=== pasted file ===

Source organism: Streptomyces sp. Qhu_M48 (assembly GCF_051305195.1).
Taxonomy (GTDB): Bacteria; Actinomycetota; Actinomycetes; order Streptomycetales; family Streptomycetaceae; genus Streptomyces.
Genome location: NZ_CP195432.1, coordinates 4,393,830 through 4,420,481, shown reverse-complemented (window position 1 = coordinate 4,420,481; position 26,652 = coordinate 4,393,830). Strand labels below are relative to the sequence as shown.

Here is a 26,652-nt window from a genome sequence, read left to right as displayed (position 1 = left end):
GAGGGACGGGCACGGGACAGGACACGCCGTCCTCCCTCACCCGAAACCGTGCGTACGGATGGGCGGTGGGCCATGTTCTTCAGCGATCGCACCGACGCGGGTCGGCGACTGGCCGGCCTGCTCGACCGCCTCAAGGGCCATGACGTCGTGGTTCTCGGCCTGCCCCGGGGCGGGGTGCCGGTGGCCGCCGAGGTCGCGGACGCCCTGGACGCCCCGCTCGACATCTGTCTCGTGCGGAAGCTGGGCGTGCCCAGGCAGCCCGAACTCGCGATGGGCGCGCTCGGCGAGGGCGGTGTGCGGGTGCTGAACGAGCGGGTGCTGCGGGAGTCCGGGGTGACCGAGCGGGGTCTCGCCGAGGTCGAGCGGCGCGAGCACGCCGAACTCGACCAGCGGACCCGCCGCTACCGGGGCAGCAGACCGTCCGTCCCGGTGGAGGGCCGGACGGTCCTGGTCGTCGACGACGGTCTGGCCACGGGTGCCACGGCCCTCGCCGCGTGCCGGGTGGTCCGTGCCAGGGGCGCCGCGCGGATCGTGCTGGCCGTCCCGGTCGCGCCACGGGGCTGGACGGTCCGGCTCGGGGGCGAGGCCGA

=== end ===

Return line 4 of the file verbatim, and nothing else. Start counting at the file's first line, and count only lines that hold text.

Here is a 26,652-nt window from a genome sequence, read left to right as displayed (position 1 = left end):